By Sue Schneider
Coopetition! A friend taught me that word years ago and it’s guided my discussions for the need for policy advocacy in our industry ever since. The definition is simple….collaboration between business competitors, in the hope of mutually beneficial results.
I have a history in association work in the gaming industry. In 1996, I co-founded an association for those in the iGaming industry. Called the Interactive Gaming Council (IGC), it functioned from ’96 until just a few years ago when it was disbanded. I had the privilege of serving as the Chair of that trade association (’96-’04) which, at its peak, boasted over 120 member companies from around the world. My company incubated the organization until it moved to Canada and hired staff of its own.
We developed a Code of Conduct as a self-regulatory mechanism in those early days when there was little to no licensing by governments. Much of our work was focused in the US with an emphasis on educating members and staff in Congress in an effort to keep the prohibition bills at bay. This was successful until 2006 when the UIGEA was added on to a “must pass” port security bill.
Unfortunately, today, the iGaming industry really has no voice in the US. Across the pond there is the Remote Gambling Association (RGA) and the European Gaming and Betting Association. In the US, a few years back, the American Gaming Association (AGA) at one time planned to tackle iGaming issues as more of their members adopted plans to add this to their suite of products. But they then thought better of it as they saw an impasse brewing between their members (primarily MGM and Caesars on the pro side versus Wynn and Venetian against it). It was probably a prudent move for association leadership but with the demise of the IGC, it left a void.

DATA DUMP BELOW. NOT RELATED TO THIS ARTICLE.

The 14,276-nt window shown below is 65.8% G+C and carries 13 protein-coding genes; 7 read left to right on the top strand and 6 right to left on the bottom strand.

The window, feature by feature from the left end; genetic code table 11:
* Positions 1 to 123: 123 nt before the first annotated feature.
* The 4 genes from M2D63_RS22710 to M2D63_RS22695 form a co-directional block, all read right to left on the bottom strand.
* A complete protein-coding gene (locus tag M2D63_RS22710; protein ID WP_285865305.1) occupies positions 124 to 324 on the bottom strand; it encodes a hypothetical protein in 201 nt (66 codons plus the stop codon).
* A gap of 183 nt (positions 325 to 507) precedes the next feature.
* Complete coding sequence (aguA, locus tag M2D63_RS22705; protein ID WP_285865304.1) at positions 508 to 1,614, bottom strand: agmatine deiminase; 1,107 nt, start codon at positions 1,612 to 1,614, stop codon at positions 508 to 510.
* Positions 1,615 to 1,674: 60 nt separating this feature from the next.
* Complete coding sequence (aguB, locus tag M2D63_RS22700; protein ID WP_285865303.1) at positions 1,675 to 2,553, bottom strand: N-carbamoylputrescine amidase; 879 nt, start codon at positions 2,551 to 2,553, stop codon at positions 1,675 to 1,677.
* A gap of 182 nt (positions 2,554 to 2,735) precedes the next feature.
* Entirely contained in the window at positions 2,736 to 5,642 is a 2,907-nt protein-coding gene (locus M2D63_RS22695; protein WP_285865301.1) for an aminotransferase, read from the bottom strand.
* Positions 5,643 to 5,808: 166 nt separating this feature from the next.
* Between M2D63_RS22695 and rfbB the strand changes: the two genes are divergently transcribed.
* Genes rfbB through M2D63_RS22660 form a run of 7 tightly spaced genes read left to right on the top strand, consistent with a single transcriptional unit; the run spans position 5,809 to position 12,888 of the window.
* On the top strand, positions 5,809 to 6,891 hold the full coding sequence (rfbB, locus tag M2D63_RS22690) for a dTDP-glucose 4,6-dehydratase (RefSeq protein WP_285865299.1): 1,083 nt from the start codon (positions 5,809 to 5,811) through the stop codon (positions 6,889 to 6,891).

There’s not a conference that I attend where folks don’t express concern about the lack of a coherent “voice” for the iGaming industry. But there’s little done to create that voice.
The AGA seems to be in a new era with new leadership on both the staff and board level….folks who are probably much more amenable to advocating for iGaming. I applaud the successful efforts that the AGA has experienced when it’s come to sport betting advocacy. However they still tend to do things more federally based rather than on a state by state basis. Therefore, I would expect them to continue to monitor bills on that level and advocate for the industry there.
Thus, it appears that most of the state level efforts to legalize iGaming typically fall to ad hoc coalitions of suppliers and/or land-based operators whom are active in a particular state, assuming that they agree on the specifics. One need only to look to efforts to pass a poker bill in California to see how awry that effort can go. In that state, there’s been well over a decade of effort to legalize online poker but the ongoing battles between the card rooms, the tracks and the tribal gaming interests have kept it from coming to fruition.
The 2011 Department of Justice Wire Act interpretation opened the door to states offering both lotteries and casino games online. With the recent reversal of that opinion (with a clear connection to Sheldon Adelson who opposes iGaming), we’re now in the same boat in terms of having no clear policy objective and voice for the industry. It was great to see the AGA come out against the new interpretation. And even former New Jersey Senator Ray Lesniak (who was instrumental in persevering in the PASPA lawsuit) has decided to challenge the reversal on behalf of New Jersey.
Frankly, the losers in the Wire Act reversal are primarily the lotteries (particularly the Multi State Lottery which runs Powerball and Megamillions). The lotteries have their own issues when it comes to advocating on behalf of their own interests …. complicated even further by the fact that they’re public entities. This new interpretation may finally bring them together and urge them on.
The lack of a “voice” is most evident when you see anti-gaming Op-Ed pieces in various media outlets. The ability to offset those opinions takes a coordinated PR approach to respond and even to articulate our industry’s positions in the affirmative.
Given the void, it takes some individual action. If your state (or country) is exploring legislation, good or bad, get involved. Write Op-Eds, offer to testify, get your colleagues together and do your own form of competition. Don’t just stand by and watch. Get involved.